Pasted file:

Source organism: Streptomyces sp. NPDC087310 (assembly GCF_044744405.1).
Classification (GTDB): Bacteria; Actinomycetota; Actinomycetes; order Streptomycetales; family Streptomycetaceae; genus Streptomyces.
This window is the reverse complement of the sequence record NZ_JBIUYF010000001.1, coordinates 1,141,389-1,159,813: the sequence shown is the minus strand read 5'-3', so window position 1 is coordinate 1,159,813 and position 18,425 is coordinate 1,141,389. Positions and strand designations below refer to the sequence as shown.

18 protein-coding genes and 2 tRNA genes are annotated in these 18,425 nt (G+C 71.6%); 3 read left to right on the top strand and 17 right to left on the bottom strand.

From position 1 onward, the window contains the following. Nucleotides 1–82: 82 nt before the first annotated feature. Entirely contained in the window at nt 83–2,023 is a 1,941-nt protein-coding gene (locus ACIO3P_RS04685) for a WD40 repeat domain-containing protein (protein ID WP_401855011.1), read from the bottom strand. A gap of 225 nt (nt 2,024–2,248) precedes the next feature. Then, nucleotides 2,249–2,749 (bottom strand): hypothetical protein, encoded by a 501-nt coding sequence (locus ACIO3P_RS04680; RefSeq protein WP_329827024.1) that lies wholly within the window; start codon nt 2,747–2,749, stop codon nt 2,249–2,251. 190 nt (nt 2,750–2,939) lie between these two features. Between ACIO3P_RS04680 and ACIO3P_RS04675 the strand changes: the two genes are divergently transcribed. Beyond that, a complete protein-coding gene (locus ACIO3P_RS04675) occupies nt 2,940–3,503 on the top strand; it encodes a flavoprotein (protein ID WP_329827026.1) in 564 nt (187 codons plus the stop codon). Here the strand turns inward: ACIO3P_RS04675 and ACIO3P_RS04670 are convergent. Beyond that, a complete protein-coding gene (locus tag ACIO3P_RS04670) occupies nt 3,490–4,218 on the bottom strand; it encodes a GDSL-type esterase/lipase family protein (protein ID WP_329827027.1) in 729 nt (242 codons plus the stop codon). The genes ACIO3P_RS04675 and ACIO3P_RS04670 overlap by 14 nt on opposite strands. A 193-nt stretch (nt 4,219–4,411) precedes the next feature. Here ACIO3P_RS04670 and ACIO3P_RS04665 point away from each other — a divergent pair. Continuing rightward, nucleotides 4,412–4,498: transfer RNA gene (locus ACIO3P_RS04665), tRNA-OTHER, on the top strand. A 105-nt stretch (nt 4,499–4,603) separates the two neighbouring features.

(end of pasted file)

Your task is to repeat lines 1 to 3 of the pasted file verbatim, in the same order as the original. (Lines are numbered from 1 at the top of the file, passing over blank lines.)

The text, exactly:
Source organism: Streptomyces sp. NPDC087310 (assembly GCF_044744405.1).
Classification (GTDB): Bacteria; Actinomycetota; Actinomycetes; order Streptomycetales; family Streptomycetaceae; genus Streptomyces.
This window is the reverse complement of the sequence record NZ_JBIUYF010000001.1, coordinates 1,141,389-1,159,813: the sequence shown is the minus strand read 5'-3', so window position 1 is coordinate 1,159,813 and position 18,425 is coordinate 1,141,389. Positions and strand designations below refer to the sequence as shown.